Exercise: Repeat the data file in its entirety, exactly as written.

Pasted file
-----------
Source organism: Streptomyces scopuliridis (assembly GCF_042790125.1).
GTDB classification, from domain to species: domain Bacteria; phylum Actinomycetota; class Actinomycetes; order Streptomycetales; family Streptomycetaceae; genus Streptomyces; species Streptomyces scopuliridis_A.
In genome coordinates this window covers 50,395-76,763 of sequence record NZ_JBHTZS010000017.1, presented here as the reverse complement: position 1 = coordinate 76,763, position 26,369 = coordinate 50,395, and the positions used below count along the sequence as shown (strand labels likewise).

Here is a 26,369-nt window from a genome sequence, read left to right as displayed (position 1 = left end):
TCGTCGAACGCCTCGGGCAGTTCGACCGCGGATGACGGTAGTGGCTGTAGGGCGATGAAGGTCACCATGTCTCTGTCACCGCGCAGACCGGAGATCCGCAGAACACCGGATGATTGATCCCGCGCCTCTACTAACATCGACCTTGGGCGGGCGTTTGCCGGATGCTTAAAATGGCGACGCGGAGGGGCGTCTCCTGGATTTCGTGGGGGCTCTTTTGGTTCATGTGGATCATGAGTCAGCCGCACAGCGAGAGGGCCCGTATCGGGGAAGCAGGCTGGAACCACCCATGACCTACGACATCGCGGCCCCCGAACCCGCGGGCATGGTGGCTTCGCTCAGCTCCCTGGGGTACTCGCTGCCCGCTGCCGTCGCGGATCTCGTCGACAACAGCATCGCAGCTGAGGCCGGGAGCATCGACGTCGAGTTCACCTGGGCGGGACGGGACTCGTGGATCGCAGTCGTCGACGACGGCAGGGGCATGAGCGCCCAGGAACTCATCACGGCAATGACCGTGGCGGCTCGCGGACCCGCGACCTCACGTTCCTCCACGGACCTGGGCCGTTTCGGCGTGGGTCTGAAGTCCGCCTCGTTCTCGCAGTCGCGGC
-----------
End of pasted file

Source organism: Streptomyces scopuliridis (assembly GCF_042790125.1).
GTDB classification, from domain to species: domain Bacteria; phylum Actinomycetota; class Actinomycetes; order Streptomycetales; family Streptomycetaceae; genus Streptomyces; species Streptomyces scopuliridis_A.
In genome coordinates this window covers 50,395-76,763 of sequence record NZ_JBHTZS010000017.1, presented here as the reverse complement: position 1 = coordinate 76,763, position 26,369 = coordinate 50,395, and the positions used below count along the sequence as shown (strand labels likewise).

Here is a 26,369-nt window from a genome sequence, read left to right as displayed (position 1 = left end):
TCGTCGAACGCCTCGGGCAGTTCGACCGCGGATGACGGTAGTGGCTGTAGGGCGATGAAGGTCACCATGTCTCTGTCACCGCGCAGACCGGAGATCCGCAGAACACCGGATGATTGATCCCGCGCCTCTACTAACATCGACCTTGGGCGGGCGTTTGCCGGATGCTTAAAATGGCGACGCGGAGGGGCGTCTCCTGGATTTCGTGGGGGCTCTTTTGGTTCATGTGGATCATGAGTCAGCCGCACAGCGAGAGGGCCCGTATCGGGGAAGCAGGCTGGAACCACCCATGACCTACGACATCGCGGCCCCCGAACCCGCGGGCATGGTGGCTTCGCTCAGCTCCCTGGGGTACTCGCTGCCCGCTGCCGTCGCGGATCTCGTCGACAACAGCATCGCAGCTGAGGCCGGGAGCATCGACGTCGAGTTCACCTGGGCGGGACGGGACTCGTGGATCGCAGTCGTCGACGACGGCAGGGGCATGAGCGCCCAGGAACTCATCACGGCAATGACCGTGGCGGCTCGCGGACCCGCGACCTCACGTTCCTCCACGGACCTGGGCCGTTTCGGCGTGGGTCTGAAGTCCGCCTCGTTCTCGCAGTCGCGGC